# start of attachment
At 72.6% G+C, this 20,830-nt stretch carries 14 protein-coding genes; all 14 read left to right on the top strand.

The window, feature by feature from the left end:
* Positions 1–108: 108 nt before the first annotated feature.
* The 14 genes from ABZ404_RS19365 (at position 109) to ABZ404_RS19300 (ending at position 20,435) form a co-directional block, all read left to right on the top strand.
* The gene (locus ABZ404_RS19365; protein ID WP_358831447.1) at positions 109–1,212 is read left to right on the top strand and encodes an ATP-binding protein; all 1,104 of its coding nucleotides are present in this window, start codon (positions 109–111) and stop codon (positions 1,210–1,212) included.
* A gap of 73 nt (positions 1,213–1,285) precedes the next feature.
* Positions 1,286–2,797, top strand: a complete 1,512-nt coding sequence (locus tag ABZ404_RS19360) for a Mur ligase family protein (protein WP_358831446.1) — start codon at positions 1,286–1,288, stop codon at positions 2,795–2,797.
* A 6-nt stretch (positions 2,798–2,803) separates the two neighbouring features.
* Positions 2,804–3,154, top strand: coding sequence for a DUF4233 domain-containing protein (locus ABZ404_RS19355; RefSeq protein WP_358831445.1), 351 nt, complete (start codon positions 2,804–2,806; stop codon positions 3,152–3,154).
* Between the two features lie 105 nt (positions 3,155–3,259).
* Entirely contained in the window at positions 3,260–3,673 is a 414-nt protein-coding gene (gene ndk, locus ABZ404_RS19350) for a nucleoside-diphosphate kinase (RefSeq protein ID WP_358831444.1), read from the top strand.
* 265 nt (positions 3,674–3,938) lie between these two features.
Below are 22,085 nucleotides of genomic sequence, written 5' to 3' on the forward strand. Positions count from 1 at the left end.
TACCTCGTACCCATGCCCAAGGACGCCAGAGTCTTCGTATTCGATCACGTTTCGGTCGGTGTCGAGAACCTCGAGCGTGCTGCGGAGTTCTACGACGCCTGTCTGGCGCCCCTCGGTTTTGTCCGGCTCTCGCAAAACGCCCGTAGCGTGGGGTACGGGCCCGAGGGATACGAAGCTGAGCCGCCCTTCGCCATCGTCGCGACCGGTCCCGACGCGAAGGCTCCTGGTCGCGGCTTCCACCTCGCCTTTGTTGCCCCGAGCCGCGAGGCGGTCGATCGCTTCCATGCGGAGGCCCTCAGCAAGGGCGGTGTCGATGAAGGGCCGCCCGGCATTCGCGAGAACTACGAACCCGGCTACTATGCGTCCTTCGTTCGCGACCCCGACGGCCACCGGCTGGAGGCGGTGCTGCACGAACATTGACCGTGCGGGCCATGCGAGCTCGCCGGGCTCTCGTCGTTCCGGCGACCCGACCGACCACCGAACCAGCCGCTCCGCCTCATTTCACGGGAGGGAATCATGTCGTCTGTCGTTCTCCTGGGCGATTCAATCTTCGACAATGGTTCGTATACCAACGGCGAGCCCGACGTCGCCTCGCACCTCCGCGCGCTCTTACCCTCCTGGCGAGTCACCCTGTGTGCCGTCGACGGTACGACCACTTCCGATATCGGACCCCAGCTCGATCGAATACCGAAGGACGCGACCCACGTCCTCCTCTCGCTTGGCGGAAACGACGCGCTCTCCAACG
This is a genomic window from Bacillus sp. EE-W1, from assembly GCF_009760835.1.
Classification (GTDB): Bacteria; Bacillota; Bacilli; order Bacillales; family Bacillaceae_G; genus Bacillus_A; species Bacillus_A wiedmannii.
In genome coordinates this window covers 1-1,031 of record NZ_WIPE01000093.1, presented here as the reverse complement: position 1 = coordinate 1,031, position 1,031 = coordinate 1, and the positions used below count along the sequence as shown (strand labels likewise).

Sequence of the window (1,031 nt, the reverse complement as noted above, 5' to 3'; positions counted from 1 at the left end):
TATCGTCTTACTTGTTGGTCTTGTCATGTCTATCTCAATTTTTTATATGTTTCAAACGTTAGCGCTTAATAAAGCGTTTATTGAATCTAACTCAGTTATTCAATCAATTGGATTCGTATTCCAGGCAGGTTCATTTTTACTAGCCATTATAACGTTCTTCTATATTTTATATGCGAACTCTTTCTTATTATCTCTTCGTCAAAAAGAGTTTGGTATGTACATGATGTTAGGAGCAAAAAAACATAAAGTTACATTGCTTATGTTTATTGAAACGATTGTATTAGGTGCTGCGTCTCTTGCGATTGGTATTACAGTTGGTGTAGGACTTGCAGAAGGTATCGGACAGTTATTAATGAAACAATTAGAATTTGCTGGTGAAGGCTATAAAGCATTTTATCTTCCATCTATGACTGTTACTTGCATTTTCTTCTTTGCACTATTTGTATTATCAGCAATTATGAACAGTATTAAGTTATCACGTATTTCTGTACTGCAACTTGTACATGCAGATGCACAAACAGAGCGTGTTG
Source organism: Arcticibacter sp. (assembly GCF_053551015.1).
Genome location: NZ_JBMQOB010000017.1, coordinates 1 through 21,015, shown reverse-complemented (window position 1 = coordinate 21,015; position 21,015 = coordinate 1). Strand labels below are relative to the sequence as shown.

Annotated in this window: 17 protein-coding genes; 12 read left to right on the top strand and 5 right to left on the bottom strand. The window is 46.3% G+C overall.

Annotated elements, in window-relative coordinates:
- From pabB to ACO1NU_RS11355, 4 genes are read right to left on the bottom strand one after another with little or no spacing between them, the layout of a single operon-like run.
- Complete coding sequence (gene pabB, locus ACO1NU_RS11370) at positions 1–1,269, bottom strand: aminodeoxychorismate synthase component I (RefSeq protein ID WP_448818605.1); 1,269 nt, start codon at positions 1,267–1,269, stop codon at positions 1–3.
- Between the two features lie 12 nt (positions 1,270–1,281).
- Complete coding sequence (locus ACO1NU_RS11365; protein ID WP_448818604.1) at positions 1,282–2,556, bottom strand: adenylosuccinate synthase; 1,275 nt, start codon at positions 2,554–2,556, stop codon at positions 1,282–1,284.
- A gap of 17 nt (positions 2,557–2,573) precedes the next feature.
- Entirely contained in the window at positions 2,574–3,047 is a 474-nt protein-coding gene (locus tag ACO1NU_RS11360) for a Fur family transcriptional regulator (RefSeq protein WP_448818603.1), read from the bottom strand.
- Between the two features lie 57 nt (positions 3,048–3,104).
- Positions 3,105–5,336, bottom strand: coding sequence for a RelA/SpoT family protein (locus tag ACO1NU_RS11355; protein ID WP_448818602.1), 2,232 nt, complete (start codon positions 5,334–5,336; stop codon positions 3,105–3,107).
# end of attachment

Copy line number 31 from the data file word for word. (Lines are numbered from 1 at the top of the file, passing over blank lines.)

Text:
- Positions 3,105–5,336, bottom strand: coding sequence for a RelA/SpoT family protein (locus tag ACO1NU_RS11355; protein ID WP_448818602.1), 2,232 nt, complete (start codon positions 5,334–5,336; stop codon positions 3,105–3,107).